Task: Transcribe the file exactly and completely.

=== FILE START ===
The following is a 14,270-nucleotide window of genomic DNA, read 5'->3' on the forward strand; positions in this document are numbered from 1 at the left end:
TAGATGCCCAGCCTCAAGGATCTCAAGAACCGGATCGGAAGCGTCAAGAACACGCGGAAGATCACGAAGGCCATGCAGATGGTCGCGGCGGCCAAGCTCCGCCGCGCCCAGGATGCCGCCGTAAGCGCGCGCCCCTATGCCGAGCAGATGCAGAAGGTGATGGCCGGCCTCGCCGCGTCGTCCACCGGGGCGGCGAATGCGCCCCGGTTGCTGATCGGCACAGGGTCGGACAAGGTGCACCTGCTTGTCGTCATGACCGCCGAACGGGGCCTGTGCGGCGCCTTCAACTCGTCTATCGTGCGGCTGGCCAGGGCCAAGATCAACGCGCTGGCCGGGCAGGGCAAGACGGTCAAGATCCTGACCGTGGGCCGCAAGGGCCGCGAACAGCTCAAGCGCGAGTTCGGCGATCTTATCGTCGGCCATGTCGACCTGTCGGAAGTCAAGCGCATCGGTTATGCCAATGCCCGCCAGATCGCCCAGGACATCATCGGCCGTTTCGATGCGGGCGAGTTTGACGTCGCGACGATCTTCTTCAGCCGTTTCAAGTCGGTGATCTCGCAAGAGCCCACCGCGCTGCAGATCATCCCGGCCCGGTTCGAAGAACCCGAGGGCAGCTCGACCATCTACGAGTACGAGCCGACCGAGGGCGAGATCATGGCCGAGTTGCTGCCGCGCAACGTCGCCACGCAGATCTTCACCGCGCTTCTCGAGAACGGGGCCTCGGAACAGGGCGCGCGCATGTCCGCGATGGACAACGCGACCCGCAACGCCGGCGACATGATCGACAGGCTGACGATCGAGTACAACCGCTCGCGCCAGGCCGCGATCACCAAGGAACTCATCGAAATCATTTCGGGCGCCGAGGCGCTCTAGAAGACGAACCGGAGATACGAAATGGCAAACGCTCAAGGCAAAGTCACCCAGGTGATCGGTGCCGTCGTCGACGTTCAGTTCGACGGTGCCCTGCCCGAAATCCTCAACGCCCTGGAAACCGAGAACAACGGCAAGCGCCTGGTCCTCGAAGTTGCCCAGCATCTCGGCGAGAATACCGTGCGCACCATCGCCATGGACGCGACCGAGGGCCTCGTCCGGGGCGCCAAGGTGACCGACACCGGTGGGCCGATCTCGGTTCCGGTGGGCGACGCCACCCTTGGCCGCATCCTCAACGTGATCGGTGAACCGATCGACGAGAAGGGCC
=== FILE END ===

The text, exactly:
The following is a 14,270-nucleotide window of genomic DNA, read 5'->3' on the forward strand; positions in this document are numbered from 1 at the left end:
TAGATGCCCAGCCTCAAGGATCTCAAGAACCGGATCGGAAGCGTCAAGAACACGCGGAAGATCACGAAGGCCATGCAGATGGTCGCGGCGGCCAAGCTCCGCCGCGCCCAGGATGCCGCCGTAAGCGCGCGCCCCTATGCCGAGCAGATGCAGAAGGTGATGGCCGGCCTCGCCGCGTCGTCCACCGGGGCGGCGAATGCGCCCCGGTTGCTGATCGGCACAGGGTCGGACAAGGTGCACCTGCTTGTCGTCATGACCGCCGAACGGGGCCTGTGCGGCGCCTTCAACTCGTCTATCGTGCGGCTGGCCAGGGCCAAGATCAACGCGCTGGCCGGGCAGGGCAAGACGGTCAAGATCCTGACCGTGGGCCGCAAGGGCCGCGAACAGCTCAAGCGCGAGTTCGGCGATCTTATCGTCGGCCATGTCGACCTGTCGGAAGTCAAGCGCATCGGTTATGCCAATGCCCGCCAGATCGCCCAGGACATCATCGGCCGTTTCGATGCGGGCGAGTTTGACGTCGCGACGATCTTCTTCAGCCGTTTCAAGTCGGTGATCTCGCAAGAGCCCACCGCGCTGCAGATCATCCCGGCCCGGTTCGAAGAACCCGAGGGCAGCTCGACCATCTACGAGTACGAGCCGACCGAGGGCGAGATCATGGCCGAGTTGCTGCCGCGCAACGTCGCCACGCAGATCTTCACCGCGCTTCTCGAGAACGGGGCCTCGGAACAGGGCGCGCGCATGTCCGCGATGGACAACGCGACCCGCAACGCCGGCGACATGATCGACAGGCTGACGATCGAGTACAACCGCTCGCGCCAGGCCGCGATCACCAAGGAACTCATCGAAATCATTTCGGGCGCCGAGGCGCTCTAGAAGACGAACCGGAGATACGAAATGGCAAACGCTCAAGGCAAAGTCACCCAGGTGATCGGTGCCGTCGTCGACGTTCAGTTCGACGGTGCCCTGCCCGAAATCCTCAACGCCCTGGAAACCGAGAACAACGGCAAGCGCCTGGTCCTCGAAGTTGCCCAGCATCTCGGCGAGAATACCGTGCGCACCATCGCCATGGACGCGACCGAGGGCCTCGTCCGGGGCGCCAAGGTGACCGACACCGGTGGGCCGATCTCGGTTCCGGTGGGCGACGCCACCCTTGGCCGCATCCTCAACGTGATCGGTGAACCGATCGACGAGAAGGGCC